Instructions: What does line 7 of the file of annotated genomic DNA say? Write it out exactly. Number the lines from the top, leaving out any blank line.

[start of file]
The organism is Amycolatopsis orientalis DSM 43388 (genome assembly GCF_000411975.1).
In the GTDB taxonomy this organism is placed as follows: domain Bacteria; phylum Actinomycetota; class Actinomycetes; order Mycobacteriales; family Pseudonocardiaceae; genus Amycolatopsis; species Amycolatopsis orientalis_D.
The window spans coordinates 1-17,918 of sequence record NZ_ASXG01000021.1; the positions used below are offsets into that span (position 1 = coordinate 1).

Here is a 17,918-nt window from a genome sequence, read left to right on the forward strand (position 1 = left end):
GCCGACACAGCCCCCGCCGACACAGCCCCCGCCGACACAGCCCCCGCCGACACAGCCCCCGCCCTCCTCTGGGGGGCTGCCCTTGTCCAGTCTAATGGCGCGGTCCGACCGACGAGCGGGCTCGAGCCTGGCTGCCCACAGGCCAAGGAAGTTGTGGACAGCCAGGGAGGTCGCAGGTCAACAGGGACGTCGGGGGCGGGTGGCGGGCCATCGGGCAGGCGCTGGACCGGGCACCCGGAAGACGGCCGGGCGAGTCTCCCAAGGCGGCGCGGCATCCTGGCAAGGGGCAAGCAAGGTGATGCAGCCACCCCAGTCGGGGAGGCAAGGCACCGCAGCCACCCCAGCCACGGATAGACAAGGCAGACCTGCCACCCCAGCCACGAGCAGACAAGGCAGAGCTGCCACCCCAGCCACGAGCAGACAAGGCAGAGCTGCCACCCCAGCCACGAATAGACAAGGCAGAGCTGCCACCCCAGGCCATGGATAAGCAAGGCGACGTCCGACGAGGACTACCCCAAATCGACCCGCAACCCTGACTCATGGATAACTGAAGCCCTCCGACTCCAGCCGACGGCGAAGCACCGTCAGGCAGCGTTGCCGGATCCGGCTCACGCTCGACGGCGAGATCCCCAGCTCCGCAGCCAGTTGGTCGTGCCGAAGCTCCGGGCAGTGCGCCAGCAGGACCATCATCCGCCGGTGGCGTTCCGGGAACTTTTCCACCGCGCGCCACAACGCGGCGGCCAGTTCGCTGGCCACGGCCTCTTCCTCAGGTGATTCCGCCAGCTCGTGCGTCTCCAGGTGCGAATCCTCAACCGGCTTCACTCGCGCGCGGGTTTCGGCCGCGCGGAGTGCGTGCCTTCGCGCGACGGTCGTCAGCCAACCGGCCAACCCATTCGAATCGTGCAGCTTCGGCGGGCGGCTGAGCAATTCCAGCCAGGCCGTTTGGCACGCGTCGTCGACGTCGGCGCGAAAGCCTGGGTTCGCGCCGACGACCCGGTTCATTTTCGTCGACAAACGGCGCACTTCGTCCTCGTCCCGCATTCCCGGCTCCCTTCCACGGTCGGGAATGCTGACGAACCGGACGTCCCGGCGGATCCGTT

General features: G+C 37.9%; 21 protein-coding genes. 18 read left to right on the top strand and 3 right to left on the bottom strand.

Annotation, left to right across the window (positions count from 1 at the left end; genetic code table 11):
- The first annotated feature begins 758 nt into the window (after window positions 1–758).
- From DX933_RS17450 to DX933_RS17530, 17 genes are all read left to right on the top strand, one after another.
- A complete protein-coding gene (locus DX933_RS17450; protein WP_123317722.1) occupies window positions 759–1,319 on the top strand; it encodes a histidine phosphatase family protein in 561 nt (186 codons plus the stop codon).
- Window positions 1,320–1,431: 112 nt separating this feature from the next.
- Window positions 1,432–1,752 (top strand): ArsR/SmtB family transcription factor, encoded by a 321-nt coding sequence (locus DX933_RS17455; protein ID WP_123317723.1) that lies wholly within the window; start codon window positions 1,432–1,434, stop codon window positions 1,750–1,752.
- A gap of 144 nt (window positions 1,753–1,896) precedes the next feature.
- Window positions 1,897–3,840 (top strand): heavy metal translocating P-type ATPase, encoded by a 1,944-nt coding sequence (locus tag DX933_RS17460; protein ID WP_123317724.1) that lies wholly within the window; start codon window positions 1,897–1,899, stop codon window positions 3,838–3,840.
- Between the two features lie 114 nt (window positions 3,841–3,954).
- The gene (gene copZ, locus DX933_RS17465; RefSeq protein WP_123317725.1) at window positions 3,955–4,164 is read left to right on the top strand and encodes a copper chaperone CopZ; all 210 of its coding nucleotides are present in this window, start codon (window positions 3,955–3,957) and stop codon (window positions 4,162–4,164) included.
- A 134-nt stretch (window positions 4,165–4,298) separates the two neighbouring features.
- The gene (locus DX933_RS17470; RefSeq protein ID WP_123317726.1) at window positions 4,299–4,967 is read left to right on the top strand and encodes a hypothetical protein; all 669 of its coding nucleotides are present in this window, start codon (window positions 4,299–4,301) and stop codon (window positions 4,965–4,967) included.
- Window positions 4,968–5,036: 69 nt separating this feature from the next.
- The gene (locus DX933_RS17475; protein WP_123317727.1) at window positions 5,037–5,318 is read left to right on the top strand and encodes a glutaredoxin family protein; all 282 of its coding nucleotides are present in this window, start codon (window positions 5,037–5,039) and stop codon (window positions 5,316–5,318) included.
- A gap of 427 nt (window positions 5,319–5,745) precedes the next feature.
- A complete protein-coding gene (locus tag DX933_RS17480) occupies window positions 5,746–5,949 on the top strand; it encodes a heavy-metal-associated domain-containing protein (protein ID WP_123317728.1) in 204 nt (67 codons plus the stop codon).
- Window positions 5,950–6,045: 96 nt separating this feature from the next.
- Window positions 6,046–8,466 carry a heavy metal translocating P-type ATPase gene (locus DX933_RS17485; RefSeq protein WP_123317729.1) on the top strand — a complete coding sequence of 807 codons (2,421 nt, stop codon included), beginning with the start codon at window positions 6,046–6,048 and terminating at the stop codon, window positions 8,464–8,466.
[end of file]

Annotation, left to right across the window (positions count from 1 at the left end; genetic code table 11):